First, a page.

Guest blog by Sue Whiting on writing her latest middle grade novel, Missing.
Why are you doing this to yourself? Why write such a sad story? Why set it in a country you know nothing about? Have you taken leave of your senses?
These questions and more plagued me during the two and half years it took me to write Missing, my contemporary middle grade novel for readers 10+. But there was something about Mackenzie da Luca’s tale that I couldn’t let go of. I simply had to find a way to tell it.
The first tiny seed of inspiration came when researching “missing persons” for my YA novel Portraits of Celina. The tragic discovery that each year in Australia around 38 000 people are reported missing totally threw me. And even though a large percentage are found within a week or so, about 1600 people are considered long-term missing, which is just plain gobsmacking. Search the Internet and you’ll find scores of tales and all are absolutely heartbreaking.
Those troubling statistics and the stories behind them haunted me. But was I brave enough to write about this? Writing about such a tragically sad circumstance for the middle grade comes with many challenges. It involves many complex emotions and much of the “drama” is played out in the adult world, not the world of the thirteen-year-old girl whom I wanted to write about. But kids are involved when family members go missing. They are affected. Embroiled in the same grief and sad realities as the adults around them. So I set out to explore this and to nut out a way to tell a story that, while inherently sad, was also relatable, suspenseful and page turning. And, yes, it was challenging!
I started researching and collecting ideas in April 2015. It was Easter and I ended up with five days R&R in Brighton in the UK, on my way back from the Children’s Book Fair in Bologna. It was here, alone in my tiny hotel room, with the gulls circling outside my window, and a thick fog rolling across the sea and swallowing up the iconic pier and boardwalk, that I searched the world (via the Internet) for where my mother character would go missing and decided upon Boquete, Panama. So while I took in the tourist sites of Brighton, ate fish and chips, and walked along the shingle beach with the chill biting my cheeks, my mind was in the heat of Central America, trekking through jungles and worrying about snakes and leeches and big cats. (Writers are a weird lot.)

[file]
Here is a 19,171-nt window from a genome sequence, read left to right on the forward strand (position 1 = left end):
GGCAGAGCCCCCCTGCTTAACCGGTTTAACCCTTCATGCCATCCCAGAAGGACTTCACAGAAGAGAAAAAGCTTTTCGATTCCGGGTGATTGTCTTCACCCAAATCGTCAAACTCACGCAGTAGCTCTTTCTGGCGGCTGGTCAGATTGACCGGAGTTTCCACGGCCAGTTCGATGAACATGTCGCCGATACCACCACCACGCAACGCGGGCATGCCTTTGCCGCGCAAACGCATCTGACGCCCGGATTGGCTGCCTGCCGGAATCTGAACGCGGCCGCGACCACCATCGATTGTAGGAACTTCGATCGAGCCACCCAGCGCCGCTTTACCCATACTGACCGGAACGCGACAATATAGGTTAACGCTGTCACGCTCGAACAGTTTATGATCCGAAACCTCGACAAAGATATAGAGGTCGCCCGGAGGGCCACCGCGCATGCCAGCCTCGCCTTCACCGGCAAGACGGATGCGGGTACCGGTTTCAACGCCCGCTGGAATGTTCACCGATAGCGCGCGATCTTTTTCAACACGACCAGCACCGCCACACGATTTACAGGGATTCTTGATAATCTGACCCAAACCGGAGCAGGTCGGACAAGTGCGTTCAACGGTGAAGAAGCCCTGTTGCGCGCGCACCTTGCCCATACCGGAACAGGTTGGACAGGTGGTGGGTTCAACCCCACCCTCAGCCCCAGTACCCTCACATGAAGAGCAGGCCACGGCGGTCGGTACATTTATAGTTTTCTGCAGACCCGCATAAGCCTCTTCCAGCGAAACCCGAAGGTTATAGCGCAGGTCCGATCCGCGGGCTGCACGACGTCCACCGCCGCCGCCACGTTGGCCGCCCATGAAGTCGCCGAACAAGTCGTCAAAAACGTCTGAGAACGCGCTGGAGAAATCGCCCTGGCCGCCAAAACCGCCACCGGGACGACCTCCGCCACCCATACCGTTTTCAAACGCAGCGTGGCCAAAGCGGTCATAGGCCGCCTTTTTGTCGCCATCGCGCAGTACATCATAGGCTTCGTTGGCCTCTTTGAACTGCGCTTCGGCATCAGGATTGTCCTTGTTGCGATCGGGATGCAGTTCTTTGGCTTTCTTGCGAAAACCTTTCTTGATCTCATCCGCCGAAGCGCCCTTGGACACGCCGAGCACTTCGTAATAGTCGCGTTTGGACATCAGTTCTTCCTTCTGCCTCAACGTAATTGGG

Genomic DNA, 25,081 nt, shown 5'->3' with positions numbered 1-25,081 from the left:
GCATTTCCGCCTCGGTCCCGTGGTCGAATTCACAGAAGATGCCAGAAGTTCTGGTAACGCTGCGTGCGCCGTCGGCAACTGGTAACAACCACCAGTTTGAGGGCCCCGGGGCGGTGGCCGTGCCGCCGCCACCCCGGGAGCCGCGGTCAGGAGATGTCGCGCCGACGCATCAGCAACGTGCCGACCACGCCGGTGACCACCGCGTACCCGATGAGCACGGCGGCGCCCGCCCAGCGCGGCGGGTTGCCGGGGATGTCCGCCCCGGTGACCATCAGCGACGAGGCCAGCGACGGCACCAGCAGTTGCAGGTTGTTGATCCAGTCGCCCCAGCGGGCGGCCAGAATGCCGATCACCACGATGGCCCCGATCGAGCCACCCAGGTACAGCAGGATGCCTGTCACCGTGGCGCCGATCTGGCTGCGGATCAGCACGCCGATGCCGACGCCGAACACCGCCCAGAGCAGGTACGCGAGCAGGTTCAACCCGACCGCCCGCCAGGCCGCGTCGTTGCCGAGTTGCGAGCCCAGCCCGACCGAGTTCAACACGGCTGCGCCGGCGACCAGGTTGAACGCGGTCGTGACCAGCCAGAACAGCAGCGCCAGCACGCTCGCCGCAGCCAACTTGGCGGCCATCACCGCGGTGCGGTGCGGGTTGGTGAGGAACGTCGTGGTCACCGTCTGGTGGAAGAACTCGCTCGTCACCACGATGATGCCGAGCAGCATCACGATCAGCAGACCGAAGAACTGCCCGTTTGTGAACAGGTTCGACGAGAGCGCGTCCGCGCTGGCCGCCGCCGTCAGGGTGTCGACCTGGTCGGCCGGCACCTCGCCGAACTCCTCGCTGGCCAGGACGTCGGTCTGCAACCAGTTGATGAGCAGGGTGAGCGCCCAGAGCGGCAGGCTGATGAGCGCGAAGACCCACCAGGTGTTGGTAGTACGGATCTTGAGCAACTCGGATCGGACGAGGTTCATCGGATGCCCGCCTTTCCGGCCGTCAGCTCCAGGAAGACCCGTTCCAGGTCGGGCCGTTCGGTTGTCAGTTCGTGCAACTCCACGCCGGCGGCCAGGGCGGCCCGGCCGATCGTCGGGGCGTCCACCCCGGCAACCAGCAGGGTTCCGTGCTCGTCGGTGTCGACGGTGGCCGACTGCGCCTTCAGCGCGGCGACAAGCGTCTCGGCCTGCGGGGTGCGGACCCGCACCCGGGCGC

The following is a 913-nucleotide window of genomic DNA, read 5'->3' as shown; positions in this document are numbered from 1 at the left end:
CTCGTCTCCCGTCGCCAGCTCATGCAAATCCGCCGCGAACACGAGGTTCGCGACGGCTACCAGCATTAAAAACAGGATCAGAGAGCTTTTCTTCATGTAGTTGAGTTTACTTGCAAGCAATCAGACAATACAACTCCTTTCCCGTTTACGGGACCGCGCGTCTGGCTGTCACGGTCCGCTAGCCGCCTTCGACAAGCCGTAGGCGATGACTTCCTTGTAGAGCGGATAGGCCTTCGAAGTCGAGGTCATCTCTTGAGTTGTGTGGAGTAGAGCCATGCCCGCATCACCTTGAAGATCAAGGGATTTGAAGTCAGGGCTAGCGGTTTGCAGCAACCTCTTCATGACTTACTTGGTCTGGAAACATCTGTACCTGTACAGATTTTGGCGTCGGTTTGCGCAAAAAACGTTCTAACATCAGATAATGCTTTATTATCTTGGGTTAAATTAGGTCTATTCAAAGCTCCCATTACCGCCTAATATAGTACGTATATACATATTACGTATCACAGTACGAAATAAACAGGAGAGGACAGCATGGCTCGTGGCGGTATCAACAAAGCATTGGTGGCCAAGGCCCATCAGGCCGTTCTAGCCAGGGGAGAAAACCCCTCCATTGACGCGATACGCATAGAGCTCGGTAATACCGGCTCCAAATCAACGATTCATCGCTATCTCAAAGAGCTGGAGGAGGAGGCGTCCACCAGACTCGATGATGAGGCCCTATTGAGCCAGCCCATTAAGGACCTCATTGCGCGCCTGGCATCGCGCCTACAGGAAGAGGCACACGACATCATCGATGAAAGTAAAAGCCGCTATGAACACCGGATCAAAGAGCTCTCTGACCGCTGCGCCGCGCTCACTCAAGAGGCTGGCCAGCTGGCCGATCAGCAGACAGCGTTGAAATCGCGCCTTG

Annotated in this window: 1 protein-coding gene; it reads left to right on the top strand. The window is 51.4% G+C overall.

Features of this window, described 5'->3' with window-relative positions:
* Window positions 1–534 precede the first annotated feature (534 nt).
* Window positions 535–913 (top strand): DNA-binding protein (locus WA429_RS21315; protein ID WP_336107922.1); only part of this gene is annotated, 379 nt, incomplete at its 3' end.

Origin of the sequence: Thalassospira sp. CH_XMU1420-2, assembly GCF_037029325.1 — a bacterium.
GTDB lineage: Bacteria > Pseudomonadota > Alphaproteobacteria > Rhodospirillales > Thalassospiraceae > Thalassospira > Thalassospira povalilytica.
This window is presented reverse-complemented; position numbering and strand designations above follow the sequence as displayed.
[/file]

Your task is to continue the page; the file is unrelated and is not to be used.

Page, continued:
I continued to research the book for probably close to a year. And I did wonder at times of the wisdom of setting a large chunk of the novel in a country I knew little about and had never visited. I took solace in the fact that the story was being told through the first person narration of a traumatised and confused thirteen-year-old girl. When depicting Boquete through this foggy lens, I realised that while I wanted the town’s depiction to feel authentic, it was always going to be a little skewed because of Mackenzie’s state of mind, lack of experience and her youth.
The Internet was key in helping me bring Boquete to life. Boquete is a tourist town with a large expat community – many who are keen bloggers and who provided wonderful glimpses into the way the town worked. But the best break came when I discovered that Boquete’s local council had CCTV cameras in the main square that provided 24-hour live feed on the Internet! I spent many long voyeuristic hours watching the comings and goings across the square day and night. It felt creepy and stalkerish, but too good an opportunity to pass up because of squeamishness. (I was actually blocked from the site for a while – too much strange activity from across the globe perhaps?)
The other really lucky break was making contact with Dianne Heidke, the sister of Australian author Lisa Heidke, who has lived in Boquete for more than ten years. We started a terrific email exchange where I was able to ask all the questions that only a local would know the answers to. She also kindly checked the final manuscript for me.
There is no denying that Missing was a tough story to write and a sad one to read, but I believe it is also an important one. Because it is as much a story about resilience and human endurance as it is about grief and loss. And it’s a story to remind us of the human faces and personal tragedies behind the statistics.
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